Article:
Speaker Stresses the Importance of Recognizing Non-European Jews
Jewish multiculturalism is a fancy term for playing catchup on Jewish history, said David Lash, teacher of comparative religion and history at Charlotte’s Hebrew High School. On Thursday evening, Lash addressed a group of students and visitors to UNC Asheville’s Laurel Auditorium. Hillel, the Black Students Association and Nucleus sponsored the two- hour discussion of “Jewish Multiculturalism: Our New Identity.” Lash, an African-American Jew, emphasized the importance of recognizing the existence, histories and cultures of non- European Jewish communities and their implications for a diverse world. “The average American will define a Jew as being of European descent,” Lash said. “They will think of bagels, Hanukkah and perhaps grasp the concept of kashrut (dietary laws). But few Americans know anything about the Mizrahim, Jews from Arab countries, the Jews living throughout the African continent or the Bene Israel or Cochin Jews in India.”
During his presentation, Lash delved into the demographics and locations of non-European Jewish communities, African- American converts and the Cohen Modal Haplotype, a gene marker being used to identify descendants of Moses’ brother Aaron. “It’s shocking news to a lot of people – the idea that there’s this hidden history being revealed,” said Montford resident Sharon Fahrer. “The fact that DNA testing can be done to trace thousands of generations back means finding all these lost connections between people.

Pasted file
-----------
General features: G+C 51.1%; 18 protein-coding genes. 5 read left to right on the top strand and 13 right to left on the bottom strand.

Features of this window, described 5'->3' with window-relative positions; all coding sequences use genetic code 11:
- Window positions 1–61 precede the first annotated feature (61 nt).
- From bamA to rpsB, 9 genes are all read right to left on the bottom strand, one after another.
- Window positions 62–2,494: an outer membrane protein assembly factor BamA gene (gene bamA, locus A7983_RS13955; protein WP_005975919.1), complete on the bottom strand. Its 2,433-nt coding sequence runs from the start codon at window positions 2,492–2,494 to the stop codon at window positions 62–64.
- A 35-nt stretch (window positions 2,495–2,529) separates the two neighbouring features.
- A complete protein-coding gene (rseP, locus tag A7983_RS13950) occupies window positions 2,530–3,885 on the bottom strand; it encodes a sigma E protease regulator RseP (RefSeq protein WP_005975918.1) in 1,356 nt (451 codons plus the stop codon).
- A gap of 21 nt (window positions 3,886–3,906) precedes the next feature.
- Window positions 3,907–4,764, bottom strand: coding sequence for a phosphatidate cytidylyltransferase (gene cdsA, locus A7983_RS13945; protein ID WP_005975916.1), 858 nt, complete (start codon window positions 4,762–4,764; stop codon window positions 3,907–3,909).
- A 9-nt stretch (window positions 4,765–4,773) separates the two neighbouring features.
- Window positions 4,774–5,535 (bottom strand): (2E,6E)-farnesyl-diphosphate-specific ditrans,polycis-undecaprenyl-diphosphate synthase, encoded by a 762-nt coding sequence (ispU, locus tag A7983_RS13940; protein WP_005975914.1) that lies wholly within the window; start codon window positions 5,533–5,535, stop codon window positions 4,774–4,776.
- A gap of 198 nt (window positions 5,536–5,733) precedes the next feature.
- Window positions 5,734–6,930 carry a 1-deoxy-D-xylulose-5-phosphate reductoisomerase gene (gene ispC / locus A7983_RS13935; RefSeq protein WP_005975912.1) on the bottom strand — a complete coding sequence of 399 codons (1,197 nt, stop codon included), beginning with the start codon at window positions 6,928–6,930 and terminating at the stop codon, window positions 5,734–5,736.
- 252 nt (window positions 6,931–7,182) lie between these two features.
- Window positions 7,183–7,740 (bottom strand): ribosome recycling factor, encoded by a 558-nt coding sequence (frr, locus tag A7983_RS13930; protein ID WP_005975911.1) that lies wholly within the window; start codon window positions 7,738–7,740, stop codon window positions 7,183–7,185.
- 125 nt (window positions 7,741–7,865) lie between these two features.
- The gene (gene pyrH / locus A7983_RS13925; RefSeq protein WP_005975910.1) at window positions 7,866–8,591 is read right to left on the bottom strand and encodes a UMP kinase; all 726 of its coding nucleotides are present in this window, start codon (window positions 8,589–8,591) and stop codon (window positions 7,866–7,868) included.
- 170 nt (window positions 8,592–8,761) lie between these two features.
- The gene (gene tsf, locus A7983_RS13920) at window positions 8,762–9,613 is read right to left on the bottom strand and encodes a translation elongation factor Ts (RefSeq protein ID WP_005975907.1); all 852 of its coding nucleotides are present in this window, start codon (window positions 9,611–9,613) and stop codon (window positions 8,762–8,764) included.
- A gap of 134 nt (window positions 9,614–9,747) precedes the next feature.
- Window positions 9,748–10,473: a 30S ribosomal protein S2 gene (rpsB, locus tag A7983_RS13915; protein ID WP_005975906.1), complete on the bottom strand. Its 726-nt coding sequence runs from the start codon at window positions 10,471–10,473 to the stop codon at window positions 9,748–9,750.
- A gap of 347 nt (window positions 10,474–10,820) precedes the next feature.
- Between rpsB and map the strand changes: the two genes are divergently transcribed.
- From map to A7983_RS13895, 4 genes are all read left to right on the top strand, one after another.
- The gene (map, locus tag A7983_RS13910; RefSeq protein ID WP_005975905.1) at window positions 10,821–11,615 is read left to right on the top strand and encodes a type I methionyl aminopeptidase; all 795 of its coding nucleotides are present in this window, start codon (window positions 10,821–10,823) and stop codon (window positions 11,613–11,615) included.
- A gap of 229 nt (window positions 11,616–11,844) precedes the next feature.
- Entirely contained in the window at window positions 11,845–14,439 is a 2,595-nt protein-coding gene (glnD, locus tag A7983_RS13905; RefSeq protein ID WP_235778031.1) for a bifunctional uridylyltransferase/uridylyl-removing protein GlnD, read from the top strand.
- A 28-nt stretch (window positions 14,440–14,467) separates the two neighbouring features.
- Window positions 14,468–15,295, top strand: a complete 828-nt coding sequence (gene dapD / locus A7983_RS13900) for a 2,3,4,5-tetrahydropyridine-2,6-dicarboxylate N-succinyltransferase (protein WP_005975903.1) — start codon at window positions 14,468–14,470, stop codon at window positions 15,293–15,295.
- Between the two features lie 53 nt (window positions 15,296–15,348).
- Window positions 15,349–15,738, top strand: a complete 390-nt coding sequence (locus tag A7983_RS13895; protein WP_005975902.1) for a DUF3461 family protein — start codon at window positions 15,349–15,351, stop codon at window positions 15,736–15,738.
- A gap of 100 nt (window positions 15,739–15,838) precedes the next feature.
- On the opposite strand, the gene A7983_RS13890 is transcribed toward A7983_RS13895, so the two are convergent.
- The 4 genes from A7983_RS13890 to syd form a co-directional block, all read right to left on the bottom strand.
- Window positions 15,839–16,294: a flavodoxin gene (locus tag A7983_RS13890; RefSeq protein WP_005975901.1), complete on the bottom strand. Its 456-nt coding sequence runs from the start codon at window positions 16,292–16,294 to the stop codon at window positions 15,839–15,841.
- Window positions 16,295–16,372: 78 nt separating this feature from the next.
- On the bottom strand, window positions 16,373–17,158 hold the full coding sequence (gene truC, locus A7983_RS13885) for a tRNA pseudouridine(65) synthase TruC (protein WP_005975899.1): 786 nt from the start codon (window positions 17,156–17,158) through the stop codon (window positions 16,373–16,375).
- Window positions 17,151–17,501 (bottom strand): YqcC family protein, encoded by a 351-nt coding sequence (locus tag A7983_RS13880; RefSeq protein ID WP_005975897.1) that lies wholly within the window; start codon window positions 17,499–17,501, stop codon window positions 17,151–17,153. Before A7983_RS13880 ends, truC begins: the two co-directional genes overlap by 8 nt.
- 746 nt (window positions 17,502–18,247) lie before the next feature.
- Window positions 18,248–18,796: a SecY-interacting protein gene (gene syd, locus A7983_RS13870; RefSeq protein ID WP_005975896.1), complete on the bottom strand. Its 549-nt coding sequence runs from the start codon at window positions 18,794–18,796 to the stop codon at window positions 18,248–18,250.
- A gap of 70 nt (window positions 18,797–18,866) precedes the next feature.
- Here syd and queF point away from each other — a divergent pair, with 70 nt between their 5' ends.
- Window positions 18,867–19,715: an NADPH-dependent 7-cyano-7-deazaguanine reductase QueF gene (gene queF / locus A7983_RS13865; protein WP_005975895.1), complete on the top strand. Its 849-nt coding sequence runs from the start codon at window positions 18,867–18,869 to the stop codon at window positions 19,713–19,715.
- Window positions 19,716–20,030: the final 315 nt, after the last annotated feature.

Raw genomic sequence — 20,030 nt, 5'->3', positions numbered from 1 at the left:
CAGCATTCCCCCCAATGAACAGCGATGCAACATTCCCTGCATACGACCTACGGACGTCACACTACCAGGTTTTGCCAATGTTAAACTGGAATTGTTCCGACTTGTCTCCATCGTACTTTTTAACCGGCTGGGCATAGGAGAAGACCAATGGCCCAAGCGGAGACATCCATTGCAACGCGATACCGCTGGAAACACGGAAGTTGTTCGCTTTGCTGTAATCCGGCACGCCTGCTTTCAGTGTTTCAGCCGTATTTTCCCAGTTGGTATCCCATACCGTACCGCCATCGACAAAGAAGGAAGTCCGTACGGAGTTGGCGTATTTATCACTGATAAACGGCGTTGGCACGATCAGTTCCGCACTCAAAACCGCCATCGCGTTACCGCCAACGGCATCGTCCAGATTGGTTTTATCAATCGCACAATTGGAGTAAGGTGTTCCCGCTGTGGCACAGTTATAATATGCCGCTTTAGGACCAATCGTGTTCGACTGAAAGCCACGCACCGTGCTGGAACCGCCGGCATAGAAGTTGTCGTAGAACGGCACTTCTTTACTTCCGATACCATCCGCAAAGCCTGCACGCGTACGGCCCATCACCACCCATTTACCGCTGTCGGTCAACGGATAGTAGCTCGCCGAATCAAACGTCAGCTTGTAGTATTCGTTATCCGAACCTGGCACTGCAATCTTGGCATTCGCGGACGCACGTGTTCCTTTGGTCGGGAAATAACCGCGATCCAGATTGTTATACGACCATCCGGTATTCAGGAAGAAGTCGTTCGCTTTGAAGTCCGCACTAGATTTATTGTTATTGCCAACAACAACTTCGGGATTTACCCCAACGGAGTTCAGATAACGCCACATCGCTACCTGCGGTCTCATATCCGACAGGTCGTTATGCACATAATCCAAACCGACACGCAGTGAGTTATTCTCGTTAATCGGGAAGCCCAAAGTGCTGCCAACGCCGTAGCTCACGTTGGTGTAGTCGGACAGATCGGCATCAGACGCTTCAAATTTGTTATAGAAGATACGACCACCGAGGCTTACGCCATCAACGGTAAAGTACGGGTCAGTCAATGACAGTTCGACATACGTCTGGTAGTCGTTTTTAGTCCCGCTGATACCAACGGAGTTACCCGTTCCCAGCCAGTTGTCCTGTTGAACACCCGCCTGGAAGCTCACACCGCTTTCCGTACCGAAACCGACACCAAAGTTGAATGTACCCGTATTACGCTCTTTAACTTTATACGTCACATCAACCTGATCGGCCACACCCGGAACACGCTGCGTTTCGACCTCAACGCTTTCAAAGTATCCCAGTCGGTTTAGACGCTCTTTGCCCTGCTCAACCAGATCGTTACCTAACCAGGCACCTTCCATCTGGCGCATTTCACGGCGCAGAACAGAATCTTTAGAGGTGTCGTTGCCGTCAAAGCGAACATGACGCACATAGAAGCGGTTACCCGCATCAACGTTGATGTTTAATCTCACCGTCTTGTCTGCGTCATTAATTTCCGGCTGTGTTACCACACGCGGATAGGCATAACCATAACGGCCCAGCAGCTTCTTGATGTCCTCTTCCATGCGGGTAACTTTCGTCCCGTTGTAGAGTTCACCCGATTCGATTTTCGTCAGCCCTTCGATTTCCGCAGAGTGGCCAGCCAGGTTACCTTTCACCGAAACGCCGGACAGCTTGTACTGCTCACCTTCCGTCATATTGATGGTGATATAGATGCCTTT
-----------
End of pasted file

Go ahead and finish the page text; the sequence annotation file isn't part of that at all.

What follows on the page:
“Jews have thought about this, not from an African- American perspective, but from the perspective of the Ten Lost Tribes. We know they went somewhere – and they weren’t all white people. I have family members who were Holocaust survivors, so I always think about the people who were lost because of their beliefs. There’s a real enormity to it, beyond the numbers.” Lash credits his former students with making him step to the podium to share his research and his journey of faith with others in Western North Carolina. Scott Sherman, copresident of WNC Hillel, arranged Thursday’s discussion. He called Lash’s teaching approach both confrontational and empowering.
“I was his student for five semesters at Hebrew High,” Sherman said. “He lets students know they are free to express different viewpoints – and he challenged us to study subjects we weren’t initially interested in,” he said. Sherman, a second-year psychology and religious studies student, said he knows exactly what his professional plans are: “To be a rabbi working in education and administra tion.”
Lash grew up in Winston-Salem during the school desegregation uproar. His parents, both educators, put their stock in a Catholic school education for their children. Even before graduating from Wesleyan University and traveling to India, South Asia and Israel, Lash began a spiritual journey for “something kinder, that made a lot more sense.” “I remember at age 7 being taught that one must be Christian to see heaven,” Lash said. “Even as a child, such attitudes tore a hole in me that took time to heal. Stories of European Jewish culture were only my adopted stories. I began to research, remember and revere my Jewish roots. I like to focus on Tikkun Olam (healing the world), the here and now – not some future reward or punishment.”